FRI AM News: WisBusiness: the Podcast with Chad Bauman, Milwaukee Repertory Theater; February home sales down 28 percent, WRA report shows

— This week’s episode of “WisBusiness: the Podcast” is with Chad Bauman, executive director of Milwaukee Repertory Theater. 

Bauman discusses Milwaukee Rep’s ongoing fundraising campaign, Powering Milwaukee, that aims to raise $75 million to develop a new theater complex. Next year will mark the group’s 70th anniversary, and Bauman says it’s in dire need of an updated home. 

“It all started with a scary event — our freight elevator caught on fire in 2018, and the building itself is nearly 40 years old,” he said. “We knew it was aging, but it also started to become dangerous.” 

Along with the safety concerns, he explained the facility’s aging technology makes it difficult to compete with modern theaters in terms of production capability. 

“Every system that we have basically needs to be replaced … We’re in a talent-based business, and to attract the best talent across the state and across the country, we have to have a facility that can support world-class theater,” he said. 

Milwaukee Rep has raised $45 million over the past 14 months, and hopes to hit $60 million by the end of June and begin construction in 2024. 

“We’re living on borrowed time with this building,” Bauman said. “At any given time, we could see a catastrophic building failure, and if that were to happen, it could either severely injure somebody or it could also shut down our operations for months and months. So this is really a project we have to get done, and we have to get done quickly.” 

Along with the fundraising campaign, Bauman also highlights Milwaukee Rep’s goals around supporting arts and culture in Wisconsin, boosting arts education, and driving economic impact in downtown Milwaukee and beyond. 

Listen to the podcast here:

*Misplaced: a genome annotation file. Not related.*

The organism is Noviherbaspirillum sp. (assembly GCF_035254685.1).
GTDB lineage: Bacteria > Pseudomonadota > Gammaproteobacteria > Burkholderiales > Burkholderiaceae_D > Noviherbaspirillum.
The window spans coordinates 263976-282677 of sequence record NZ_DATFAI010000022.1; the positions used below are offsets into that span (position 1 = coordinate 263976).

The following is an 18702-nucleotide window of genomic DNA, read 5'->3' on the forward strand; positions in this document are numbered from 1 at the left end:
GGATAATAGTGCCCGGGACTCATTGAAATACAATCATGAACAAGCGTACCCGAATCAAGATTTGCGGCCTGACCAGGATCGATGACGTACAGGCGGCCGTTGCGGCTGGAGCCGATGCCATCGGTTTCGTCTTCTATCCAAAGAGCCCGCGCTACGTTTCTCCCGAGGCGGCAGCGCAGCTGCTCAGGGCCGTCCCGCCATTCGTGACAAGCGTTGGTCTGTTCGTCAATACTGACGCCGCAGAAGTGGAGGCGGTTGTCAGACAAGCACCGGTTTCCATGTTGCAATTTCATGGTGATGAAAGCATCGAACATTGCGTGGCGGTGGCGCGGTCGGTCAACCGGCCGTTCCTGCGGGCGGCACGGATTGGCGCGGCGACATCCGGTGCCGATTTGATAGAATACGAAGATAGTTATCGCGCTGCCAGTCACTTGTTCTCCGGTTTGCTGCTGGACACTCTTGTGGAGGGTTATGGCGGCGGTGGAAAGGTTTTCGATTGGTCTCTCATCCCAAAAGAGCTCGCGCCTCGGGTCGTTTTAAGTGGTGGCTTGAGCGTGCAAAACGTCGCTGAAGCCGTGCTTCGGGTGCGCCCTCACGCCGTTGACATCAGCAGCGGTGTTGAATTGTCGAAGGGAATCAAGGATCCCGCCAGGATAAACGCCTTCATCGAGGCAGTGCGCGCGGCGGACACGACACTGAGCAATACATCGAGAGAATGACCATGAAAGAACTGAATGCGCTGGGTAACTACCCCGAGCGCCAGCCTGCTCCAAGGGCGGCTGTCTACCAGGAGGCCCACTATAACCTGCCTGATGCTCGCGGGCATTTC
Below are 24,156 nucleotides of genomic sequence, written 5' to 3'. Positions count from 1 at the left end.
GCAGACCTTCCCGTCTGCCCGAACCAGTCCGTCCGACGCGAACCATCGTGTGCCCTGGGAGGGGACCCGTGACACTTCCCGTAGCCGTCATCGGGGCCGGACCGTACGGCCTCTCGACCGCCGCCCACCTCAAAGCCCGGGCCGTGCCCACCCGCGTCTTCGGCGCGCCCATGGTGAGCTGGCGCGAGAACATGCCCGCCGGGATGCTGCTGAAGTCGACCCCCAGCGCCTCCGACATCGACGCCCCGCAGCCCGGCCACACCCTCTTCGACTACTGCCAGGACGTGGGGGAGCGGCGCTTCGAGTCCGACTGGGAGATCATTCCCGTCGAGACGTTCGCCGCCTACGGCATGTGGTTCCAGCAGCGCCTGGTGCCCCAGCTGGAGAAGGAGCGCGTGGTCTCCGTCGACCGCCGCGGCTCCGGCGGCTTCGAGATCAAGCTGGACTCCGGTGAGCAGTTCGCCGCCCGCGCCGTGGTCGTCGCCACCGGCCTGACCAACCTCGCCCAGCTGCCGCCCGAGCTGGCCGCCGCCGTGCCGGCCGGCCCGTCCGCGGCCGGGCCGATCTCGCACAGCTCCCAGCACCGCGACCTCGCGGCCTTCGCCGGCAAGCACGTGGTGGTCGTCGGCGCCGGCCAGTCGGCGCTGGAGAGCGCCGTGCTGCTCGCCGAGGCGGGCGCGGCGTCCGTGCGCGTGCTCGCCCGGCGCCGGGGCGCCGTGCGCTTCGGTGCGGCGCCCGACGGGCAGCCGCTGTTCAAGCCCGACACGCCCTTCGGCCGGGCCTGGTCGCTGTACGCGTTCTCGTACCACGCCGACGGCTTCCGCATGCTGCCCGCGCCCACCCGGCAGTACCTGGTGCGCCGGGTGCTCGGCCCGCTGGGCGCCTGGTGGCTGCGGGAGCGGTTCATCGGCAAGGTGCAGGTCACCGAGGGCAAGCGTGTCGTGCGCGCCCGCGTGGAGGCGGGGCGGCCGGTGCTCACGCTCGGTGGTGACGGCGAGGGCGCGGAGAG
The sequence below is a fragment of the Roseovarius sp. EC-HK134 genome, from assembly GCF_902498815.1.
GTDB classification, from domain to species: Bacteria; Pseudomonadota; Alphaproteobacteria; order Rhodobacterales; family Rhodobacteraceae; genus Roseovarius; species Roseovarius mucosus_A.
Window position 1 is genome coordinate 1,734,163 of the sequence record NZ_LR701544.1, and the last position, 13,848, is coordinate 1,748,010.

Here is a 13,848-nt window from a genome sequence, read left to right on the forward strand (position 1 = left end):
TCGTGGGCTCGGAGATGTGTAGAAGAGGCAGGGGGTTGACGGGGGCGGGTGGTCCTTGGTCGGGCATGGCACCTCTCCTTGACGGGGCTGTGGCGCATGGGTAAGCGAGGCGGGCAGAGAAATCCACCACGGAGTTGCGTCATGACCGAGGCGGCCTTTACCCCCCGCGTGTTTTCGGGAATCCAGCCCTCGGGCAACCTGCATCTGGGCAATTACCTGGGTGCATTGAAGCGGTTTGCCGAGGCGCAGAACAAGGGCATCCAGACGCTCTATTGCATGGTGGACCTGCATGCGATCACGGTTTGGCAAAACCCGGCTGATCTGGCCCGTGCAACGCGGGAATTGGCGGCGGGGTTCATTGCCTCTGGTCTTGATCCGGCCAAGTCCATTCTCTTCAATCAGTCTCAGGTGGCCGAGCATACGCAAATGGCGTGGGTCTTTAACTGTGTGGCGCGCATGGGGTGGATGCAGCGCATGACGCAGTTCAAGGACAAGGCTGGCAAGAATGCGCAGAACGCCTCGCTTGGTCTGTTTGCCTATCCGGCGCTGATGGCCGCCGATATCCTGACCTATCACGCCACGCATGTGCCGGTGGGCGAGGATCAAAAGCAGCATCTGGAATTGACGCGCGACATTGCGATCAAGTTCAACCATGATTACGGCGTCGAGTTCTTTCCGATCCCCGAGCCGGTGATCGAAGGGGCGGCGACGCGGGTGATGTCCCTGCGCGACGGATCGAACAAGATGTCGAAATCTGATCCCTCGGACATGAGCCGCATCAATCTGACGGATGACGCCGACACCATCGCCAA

See more on the fundraising campaign:  

See a full list of podcasts: 

— Wisconsin home sales last month were down more than 28 percent compared to the previous February, according to the latest Wisconsin Realtors Association report. 

A total of 3,184 homes were sold in February, versus 4,431 in February 2022, the WRA report shows.

At the same time, the total number of statewide listings fell 17.2 percent over the year, from 15,194 to 12,582. That lower inventory level is driving the decline in sales, WRA notes, along with higher prices. 

The report shows the median home price in Wisconsin rose 11.7 percent over the year, from $235,000 in February 2022 to $262,500 last month. 

Joe Horning, this year’s chair for the WRA Board of Directors, says home affordability in the state “has certainly fallen” with both prices and mortgage rates on the rise. 

“However, buyer interest remains high, especially among first-time buyers in the millennial and gen-Z generations,” he said in the report. “We’re still seeing multiple offers at or above asking price, and as a result, homes are moving quickly.” 

See the release: 

See the full report: 

— Wisconsin’s unemployment rate hit a new record low of 2.7 percent in February, while private sector jobs reached a record high of nearly 2.6 million. 

That’s according to the latest federal figures released by the state Department of Workforce Development. 

In a virtual briefing yesterday, DWD Chief Economist Dennis Winters said Wisconsin’s nonfarm job total has now exceeded the pre-pandemic peak, reaching 2,997,400 in February. At the same time, total private sector jobs reached 2,594,700 last month. Both are record-high totals for the state, he noted. 

Plus, the number of unemployed Wisconsinites hit a record low of 82,900 in February, he said. 

“All in all, it’s a pretty good month on the workforce side of things,” Winters said. 

Meanwhile, February’s unemployment rate of 2.7 percent is down from January’s revised rate of 2.9 percent. The previous record low of 2.8 percent was last seen in spring 2022, according to the DWD release. 

The state’s labor force participation rate was unchanged over the month at 64.5 percent, and remains above the U.S. rate of 62.5 percent. 

See the release: